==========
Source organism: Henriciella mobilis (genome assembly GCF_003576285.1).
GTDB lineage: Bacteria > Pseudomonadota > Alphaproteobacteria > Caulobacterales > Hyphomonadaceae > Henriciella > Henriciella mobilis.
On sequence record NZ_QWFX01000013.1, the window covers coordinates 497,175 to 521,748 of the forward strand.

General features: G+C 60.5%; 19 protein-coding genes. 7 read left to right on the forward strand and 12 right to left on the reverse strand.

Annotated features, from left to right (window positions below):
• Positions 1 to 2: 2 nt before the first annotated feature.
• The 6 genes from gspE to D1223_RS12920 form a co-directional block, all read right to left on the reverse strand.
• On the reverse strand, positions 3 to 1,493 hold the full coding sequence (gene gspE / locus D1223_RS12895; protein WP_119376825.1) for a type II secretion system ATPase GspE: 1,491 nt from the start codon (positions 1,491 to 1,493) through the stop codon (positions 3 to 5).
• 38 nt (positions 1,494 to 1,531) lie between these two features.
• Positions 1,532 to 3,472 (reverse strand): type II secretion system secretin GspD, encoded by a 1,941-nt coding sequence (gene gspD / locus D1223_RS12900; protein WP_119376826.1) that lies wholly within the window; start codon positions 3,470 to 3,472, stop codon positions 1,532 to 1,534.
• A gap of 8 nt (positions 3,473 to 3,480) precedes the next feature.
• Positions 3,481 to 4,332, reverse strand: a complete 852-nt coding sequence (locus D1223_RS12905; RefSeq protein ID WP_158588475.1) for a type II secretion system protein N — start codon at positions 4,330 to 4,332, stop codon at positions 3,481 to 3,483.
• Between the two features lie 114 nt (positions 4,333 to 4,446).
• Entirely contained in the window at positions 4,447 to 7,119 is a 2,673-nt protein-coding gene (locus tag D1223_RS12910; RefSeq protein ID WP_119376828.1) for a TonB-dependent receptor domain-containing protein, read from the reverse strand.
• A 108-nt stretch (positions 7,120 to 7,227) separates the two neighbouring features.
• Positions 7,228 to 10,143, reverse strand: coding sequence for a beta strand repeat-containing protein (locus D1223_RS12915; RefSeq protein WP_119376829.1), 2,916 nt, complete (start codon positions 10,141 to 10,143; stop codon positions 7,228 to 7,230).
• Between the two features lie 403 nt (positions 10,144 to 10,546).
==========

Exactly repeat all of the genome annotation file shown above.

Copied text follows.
Source organism: Henriciella mobilis (genome assembly GCF_003576285.1).
GTDB lineage: Bacteria > Pseudomonadota > Alphaproteobacteria > Caulobacterales > Hyphomonadaceae > Henriciella > Henriciella mobilis.
On sequence record NZ_QWFX01000013.1, the window covers coordinates 497,175 to 521,748 of the forward strand.

General features: G+C 60.5%; 19 protein-coding genes. 7 read left to right on the forward strand and 12 right to left on the reverse strand.

Annotated features, from left to right (window positions below):
• Positions 1 to 2: 2 nt before the first annotated feature.
• The 6 genes from gspE to D1223_RS12920 form a co-directional block, all read right to left on the reverse strand.
• On the reverse strand, positions 3 to 1,493 hold the full coding sequence (gene gspE / locus D1223_RS12895; protein WP_119376825.1) for a type II secretion system ATPase GspE: 1,491 nt from the start codon (positions 1,491 to 1,493) through the stop codon (positions 3 to 5).
• 38 nt (positions 1,494 to 1,531) lie between these two features.
• Positions 1,532 to 3,472 (reverse strand): type II secretion system secretin GspD, encoded by a 1,941-nt coding sequence (gene gspD / locus D1223_RS12900; protein WP_119376826.1) that lies wholly within the window; start codon positions 3,470 to 3,472, stop codon positions 1,532 to 1,534.
• A gap of 8 nt (positions 3,473 to 3,480) precedes the next feature.
• Positions 3,481 to 4,332, reverse strand: a complete 852-nt coding sequence (locus D1223_RS12905; RefSeq protein ID WP_158588475.1) for a type II secretion system protein N — start codon at positions 4,330 to 4,332, stop codon at positions 3,481 to 3,483.
• Between the two features lie 114 nt (positions 4,333 to 4,446).
• Entirely contained in the window at positions 4,447 to 7,119 is a 2,673-nt protein-coding gene (locus tag D1223_RS12910; RefSeq protein ID WP_119376828.1) for a TonB-dependent receptor domain-containing protein, read from the reverse strand.
• A 108-nt stretch (positions 7,120 to 7,227) separates the two neighbouring features.
• Positions 7,228 to 10,143, reverse strand: coding sequence for a beta strand repeat-containing protein (locus D1223_RS12915; RefSeq protein WP_119376829.1), 2,916 nt, complete (start codon positions 10,141 to 10,143; stop codon positions 7,228 to 7,230).
• Between the two features lie 403 nt (positions 10,144 to 10,546).